Wednesday, April 15, 2009
Inherently dangerous activities?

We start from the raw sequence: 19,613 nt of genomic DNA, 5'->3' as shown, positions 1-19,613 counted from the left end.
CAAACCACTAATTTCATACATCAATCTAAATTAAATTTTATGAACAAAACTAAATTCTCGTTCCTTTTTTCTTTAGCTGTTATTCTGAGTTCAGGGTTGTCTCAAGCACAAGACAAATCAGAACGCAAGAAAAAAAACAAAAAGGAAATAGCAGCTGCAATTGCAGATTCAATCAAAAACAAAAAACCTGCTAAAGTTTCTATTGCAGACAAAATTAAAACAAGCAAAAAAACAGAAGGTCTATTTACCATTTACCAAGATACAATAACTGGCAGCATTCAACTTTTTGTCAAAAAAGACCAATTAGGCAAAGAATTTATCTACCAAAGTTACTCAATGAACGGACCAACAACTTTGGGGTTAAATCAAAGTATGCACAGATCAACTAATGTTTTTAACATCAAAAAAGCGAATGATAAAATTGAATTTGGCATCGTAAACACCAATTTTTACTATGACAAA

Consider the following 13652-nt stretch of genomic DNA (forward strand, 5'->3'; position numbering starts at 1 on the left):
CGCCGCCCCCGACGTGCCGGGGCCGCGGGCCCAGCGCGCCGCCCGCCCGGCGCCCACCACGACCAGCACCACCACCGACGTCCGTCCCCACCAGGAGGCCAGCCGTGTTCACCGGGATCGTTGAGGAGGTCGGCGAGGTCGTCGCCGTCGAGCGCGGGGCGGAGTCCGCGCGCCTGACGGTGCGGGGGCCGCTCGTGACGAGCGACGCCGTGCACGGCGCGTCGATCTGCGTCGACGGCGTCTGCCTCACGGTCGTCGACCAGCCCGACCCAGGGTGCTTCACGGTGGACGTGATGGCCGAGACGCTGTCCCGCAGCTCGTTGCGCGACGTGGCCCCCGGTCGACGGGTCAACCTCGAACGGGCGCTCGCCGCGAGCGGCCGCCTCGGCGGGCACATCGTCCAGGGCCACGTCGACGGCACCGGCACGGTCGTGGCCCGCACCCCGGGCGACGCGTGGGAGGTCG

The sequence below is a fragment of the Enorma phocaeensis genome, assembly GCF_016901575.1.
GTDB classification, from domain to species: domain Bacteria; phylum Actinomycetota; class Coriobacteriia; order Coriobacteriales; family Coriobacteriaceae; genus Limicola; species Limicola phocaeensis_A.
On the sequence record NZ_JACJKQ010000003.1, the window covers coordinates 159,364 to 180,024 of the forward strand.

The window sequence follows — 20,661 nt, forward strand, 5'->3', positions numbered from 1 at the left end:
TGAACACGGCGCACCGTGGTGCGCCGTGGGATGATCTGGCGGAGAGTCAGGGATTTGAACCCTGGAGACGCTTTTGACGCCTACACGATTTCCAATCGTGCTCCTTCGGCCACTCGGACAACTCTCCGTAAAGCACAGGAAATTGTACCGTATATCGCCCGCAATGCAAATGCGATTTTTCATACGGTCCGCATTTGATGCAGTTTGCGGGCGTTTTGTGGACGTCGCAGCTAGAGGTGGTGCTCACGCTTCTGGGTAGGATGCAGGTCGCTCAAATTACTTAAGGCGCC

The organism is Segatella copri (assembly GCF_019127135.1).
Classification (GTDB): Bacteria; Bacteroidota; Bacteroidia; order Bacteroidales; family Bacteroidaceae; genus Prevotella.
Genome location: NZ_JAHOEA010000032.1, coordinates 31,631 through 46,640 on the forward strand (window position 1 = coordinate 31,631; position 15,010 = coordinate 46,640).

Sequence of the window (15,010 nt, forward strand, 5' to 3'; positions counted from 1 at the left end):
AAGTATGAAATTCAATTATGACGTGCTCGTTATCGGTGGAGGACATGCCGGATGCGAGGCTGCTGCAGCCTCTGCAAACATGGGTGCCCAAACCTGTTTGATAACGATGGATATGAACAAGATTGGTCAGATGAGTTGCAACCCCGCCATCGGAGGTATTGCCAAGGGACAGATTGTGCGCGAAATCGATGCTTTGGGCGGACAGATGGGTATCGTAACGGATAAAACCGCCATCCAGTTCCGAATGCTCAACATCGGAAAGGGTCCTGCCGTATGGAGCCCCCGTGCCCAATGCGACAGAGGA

As you probably remember, a child's conduct is usually evaluated by a special standard of care unless it involves an "inherently dangerous activity." And, as you might expect, the question of what is an "inherently dangerous activity" is highly debated particulary as it refers to activities in which kids participate but that do create risks like hunting, motorcycling and skiing. I have posted comments and examples of this debate here and here. Today Prof. Jonathan Turley is reporting in his blog of a case in which the divorced parents of a 9 year old boy are fighting over the father's desire to teach the boy how to use a shotgun. A Judge has granted a temporary restraining order against the father. The mother's argument was based, in part, on the assertion that “Guns are unquestionably dangerous.” The father's attorney responded by noting that “Skiing downhill . . . is inherently dangerous [for a child this age]. We don’t have people coming in here asking for restraints on that. . . . “You don’t see people coming in saying (the) child can’t go swimming in the lake at 9 because he might drown. Essentially what they are saying, with no facts, (is) ‘restrain him from letting his father teach him to be around and supervise his use of a firearm because he might get hurt.’ Show me the facts beyond speculation and this opinion of fear.” Full story here. In other, child dangerous activities news, .... South Dakota recently moved to lower the age for hunters to 10, here.